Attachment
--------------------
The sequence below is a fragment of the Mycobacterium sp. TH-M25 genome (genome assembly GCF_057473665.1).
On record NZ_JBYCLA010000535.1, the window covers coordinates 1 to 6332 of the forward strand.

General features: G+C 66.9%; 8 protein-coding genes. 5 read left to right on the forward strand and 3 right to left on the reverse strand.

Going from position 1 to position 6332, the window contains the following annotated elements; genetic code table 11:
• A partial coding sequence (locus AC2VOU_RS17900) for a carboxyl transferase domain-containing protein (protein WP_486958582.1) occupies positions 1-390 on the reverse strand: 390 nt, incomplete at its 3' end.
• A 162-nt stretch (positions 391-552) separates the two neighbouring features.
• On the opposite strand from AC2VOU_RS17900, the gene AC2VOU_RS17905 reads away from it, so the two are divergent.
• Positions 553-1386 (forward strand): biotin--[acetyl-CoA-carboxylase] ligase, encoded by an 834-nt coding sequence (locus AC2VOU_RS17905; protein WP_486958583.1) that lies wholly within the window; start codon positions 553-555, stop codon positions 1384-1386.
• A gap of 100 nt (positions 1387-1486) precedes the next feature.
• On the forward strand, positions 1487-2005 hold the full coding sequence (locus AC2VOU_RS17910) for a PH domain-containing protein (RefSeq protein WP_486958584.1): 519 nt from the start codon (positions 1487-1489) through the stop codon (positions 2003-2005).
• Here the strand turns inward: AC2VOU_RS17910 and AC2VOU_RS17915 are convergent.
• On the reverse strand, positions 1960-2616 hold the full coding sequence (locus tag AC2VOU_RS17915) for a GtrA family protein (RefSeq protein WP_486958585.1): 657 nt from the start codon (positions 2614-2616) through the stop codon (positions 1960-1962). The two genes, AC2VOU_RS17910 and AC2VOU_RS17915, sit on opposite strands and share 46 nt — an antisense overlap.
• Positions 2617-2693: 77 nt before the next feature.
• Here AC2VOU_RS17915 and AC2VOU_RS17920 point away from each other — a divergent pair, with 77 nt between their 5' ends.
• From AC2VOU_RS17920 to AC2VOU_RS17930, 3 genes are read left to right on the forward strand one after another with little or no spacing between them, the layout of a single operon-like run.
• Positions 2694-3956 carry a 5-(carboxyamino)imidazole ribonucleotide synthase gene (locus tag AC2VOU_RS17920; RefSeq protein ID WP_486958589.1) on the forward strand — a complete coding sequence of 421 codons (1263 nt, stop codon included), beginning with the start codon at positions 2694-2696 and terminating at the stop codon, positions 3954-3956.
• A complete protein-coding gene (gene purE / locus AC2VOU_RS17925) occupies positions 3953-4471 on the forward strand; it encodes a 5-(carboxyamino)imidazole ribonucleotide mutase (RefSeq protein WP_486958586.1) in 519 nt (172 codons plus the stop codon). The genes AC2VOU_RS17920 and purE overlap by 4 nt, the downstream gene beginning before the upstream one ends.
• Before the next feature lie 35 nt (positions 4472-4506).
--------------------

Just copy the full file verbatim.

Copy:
The sequence below is a fragment of the Mycobacterium sp. TH-M25 genome (genome assembly GCF_057473665.1).
On record NZ_JBYCLA010000535.1, the window covers coordinates 1 to 6332 of the forward strand.

General features: G+C 66.9%; 8 protein-coding genes. 5 read left to right on the forward strand and 3 right to left on the reverse strand.

Going from position 1 to position 6332, the window contains the following annotated elements; genetic code table 11:
• A partial coding sequence (locus AC2VOU_RS17900) for a carboxyl transferase domain-containing protein (protein WP_486958582.1) occupies positions 1-390 on the reverse strand: 390 nt, incomplete at its 3' end.
• A 162-nt stretch (positions 391-552) separates the two neighbouring features.
• On the opposite strand from AC2VOU_RS17900, the gene AC2VOU_RS17905 reads away from it, so the two are divergent.
• Positions 553-1386 (forward strand): biotin--[acetyl-CoA-carboxylase] ligase, encoded by an 834-nt coding sequence (locus AC2VOU_RS17905; protein WP_486958583.1) that lies wholly within the window; start codon positions 553-555, stop codon positions 1384-1386.
• A gap of 100 nt (positions 1387-1486) precedes the next feature.
• On the forward strand, positions 1487-2005 hold the full coding sequence (locus AC2VOU_RS17910) for a PH domain-containing protein (RefSeq protein WP_486958584.1): 519 nt from the start codon (positions 1487-1489) through the stop codon (positions 2003-2005).
• Here the strand turns inward: AC2VOU_RS17910 and AC2VOU_RS17915 are convergent.
• On the reverse strand, positions 1960-2616 hold the full coding sequence (locus tag AC2VOU_RS17915) for a GtrA family protein (RefSeq protein WP_486958585.1): 657 nt from the start codon (positions 2614-2616) through the stop codon (positions 1960-1962). The two genes, AC2VOU_RS17910 and AC2VOU_RS17915, sit on opposite strands and share 46 nt — an antisense overlap.
• Positions 2617-2693: 77 nt before the next feature.
• Here AC2VOU_RS17915 and AC2VOU_RS17920 point away from each other — a divergent pair, with 77 nt between their 5' ends.
• From AC2VOU_RS17920 to AC2VOU_RS17930, 3 genes are read left to right on the forward strand one after another with little or no spacing between them, the layout of a single operon-like run.
• Positions 2694-3956 carry a 5-(carboxyamino)imidazole ribonucleotide synthase gene (locus tag AC2VOU_RS17920; RefSeq protein ID WP_486958589.1) on the forward strand — a complete coding sequence of 421 codons (1263 nt, stop codon included), beginning with the start codon at positions 2694-2696 and terminating at the stop codon, positions 3954-3956.
• A complete protein-coding gene (gene purE / locus AC2VOU_RS17925) occupies positions 3953-4471 on the forward strand; it encodes a 5-(carboxyamino)imidazole ribonucleotide mutase (RefSeq protein WP_486958586.1) in 519 nt (172 codons plus the stop codon). The genes AC2VOU_RS17920 and purE overlap by 4 nt, the downstream gene beginning before the upstream one ends.
• Before the next feature lie 35 nt (positions 4472-4506).